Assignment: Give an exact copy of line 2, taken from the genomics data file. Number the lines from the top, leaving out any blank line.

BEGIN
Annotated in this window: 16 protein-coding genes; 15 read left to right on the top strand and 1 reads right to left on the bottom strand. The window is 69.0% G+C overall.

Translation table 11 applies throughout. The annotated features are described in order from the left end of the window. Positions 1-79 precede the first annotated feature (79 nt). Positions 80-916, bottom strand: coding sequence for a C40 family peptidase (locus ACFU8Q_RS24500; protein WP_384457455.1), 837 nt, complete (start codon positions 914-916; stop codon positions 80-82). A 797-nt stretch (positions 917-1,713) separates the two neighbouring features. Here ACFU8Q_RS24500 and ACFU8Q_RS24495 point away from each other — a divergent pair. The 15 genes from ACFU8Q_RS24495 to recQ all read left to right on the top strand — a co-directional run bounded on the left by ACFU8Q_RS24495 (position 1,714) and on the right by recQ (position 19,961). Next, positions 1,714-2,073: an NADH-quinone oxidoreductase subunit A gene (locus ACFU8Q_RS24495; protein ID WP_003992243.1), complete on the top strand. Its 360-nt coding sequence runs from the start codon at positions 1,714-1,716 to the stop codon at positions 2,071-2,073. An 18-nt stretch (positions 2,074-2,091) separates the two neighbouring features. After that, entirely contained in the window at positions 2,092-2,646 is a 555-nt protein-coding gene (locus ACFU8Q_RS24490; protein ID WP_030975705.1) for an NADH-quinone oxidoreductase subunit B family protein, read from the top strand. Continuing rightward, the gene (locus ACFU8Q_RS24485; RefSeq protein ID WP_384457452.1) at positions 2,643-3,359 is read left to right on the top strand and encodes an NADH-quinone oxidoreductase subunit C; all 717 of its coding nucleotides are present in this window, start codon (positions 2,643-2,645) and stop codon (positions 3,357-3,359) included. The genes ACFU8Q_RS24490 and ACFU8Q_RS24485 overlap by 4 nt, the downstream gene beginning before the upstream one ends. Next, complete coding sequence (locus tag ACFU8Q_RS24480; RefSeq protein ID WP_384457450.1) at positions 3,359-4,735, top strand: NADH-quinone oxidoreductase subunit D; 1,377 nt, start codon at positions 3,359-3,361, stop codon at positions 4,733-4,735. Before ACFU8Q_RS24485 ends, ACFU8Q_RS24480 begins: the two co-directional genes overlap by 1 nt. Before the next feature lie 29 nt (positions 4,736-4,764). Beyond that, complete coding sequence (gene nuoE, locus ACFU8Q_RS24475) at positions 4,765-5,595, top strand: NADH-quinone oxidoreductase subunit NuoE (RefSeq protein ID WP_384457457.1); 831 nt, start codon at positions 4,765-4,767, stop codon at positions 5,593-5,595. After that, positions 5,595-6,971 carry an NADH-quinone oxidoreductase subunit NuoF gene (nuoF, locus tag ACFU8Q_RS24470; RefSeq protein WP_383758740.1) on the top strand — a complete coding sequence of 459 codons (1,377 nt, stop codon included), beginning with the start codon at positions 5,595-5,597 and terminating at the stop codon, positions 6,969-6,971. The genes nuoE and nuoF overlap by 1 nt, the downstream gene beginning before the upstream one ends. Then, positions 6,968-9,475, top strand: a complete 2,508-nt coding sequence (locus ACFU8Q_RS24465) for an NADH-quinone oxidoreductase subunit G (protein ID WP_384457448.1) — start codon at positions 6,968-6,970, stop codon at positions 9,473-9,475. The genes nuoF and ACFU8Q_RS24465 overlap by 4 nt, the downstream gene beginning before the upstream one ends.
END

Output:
Translation table 11 applies throughout. The annotated features are described in order from the left end of the window. Positions 1-79 precede the first annotated feature (79 nt). Positions 80-916, bottom strand: coding sequence for a C40 family peptidase (locus ACFU8Q_RS24500; protein WP_384457455.1), 837 nt, complete (start codon positions 914-916; stop codon positions 80-82). A 797-nt stretch (positions 917-1,713) separates the two neighbouring features. Here ACFU8Q_RS24500 and ACFU8Q_RS24495 point away from each other — a divergent pair. The 15 genes from ACFU8Q_RS24495 to recQ all read left to right on the top strand — a co-directional run bounded on the left by ACFU8Q_RS24495 (position 1,714) and on the right by recQ (position 19,961). Next, positions 1,714-2,073: an NADH-quinone oxidoreductase subunit A gene (locus ACFU8Q_RS24495; protein ID WP_003992243.1), complete on the top strand. Its 360-nt coding sequence runs from the start codon at positions 1,714-1,716 to the stop codon at positions 2,071-2,073. An 18-nt stretch (positions 2,074-2,091) separates the two neighbouring features. After that, entirely contained in the window at positions 2,092-2,646 is a 555-nt protein-coding gene (locus ACFU8Q_RS24490; protein ID WP_030975705.1) for an NADH-quinone oxidoreductase subunit B family protein, read from the top strand. Continuing rightward, the gene (locus ACFU8Q_RS24485; RefSeq protein ID WP_384457452.1) at positions 2,643-3,359 is read left to right on the top strand and encodes an NADH-quinone oxidoreductase subunit C; all 717 of its coding nucleotides are present in this window, start codon (positions 2,643-2,645) and stop codon (positions 3,357-3,359) included. The genes ACFU8Q_RS24490 and ACFU8Q_RS24485 overlap by 4 nt, the downstream gene beginning before the upstream one ends. Next, complete coding sequence (locus tag ACFU8Q_RS24480; RefSeq protein ID WP_384457450.1) at positions 3,359-4,735, top strand: NADH-quinone oxidoreductase subunit D; 1,377 nt, start codon at positions 3,359-3,361, stop codon at positions 4,733-4,735. Before ACFU8Q_RS24485 ends, ACFU8Q_RS24480 begins: the two co-directional genes overlap by 1 nt. Before the next feature lie 29 nt (positions 4,736-4,764). Beyond that, complete coding sequence (gene nuoE, locus ACFU8Q_RS24475) at positions 4,765-5,595, top strand: NADH-quinone oxidoreductase subunit NuoE (RefSeq protein ID WP_384457457.1); 831 nt, start codon at positions 4,765-4,767, stop codon at positions 5,593-5,595. After that, positions 5,595-6,971 carry an NADH-quinone oxidoreductase subunit NuoF gene (nuoF, locus tag ACFU8Q_RS24470; RefSeq protein WP_383758740.1) on the top strand — a complete coding sequence of 459 codons (1,377 nt, stop codon included), beginning with the start codon at positions 5,595-5,597 and terminating at the stop codon, positions 6,969-6,971. The genes nuoE and nuoF overlap by 1 nt, the downstream gene beginning before the upstream one ends. Then, positions 6,968-9,475, top strand: a complete 2,508-nt coding sequence (locus ACFU8Q_RS24465) for an NADH-quinone oxidoreductase subunit G (protein ID WP_384457448.1) — start codon at positions 6,968-6,970, stop codon at positions 9,473-9,475. The genes nuoF and ACFU8Q_RS24465 overlap by 4 nt, the downstream gene beginning before the upstream one ends.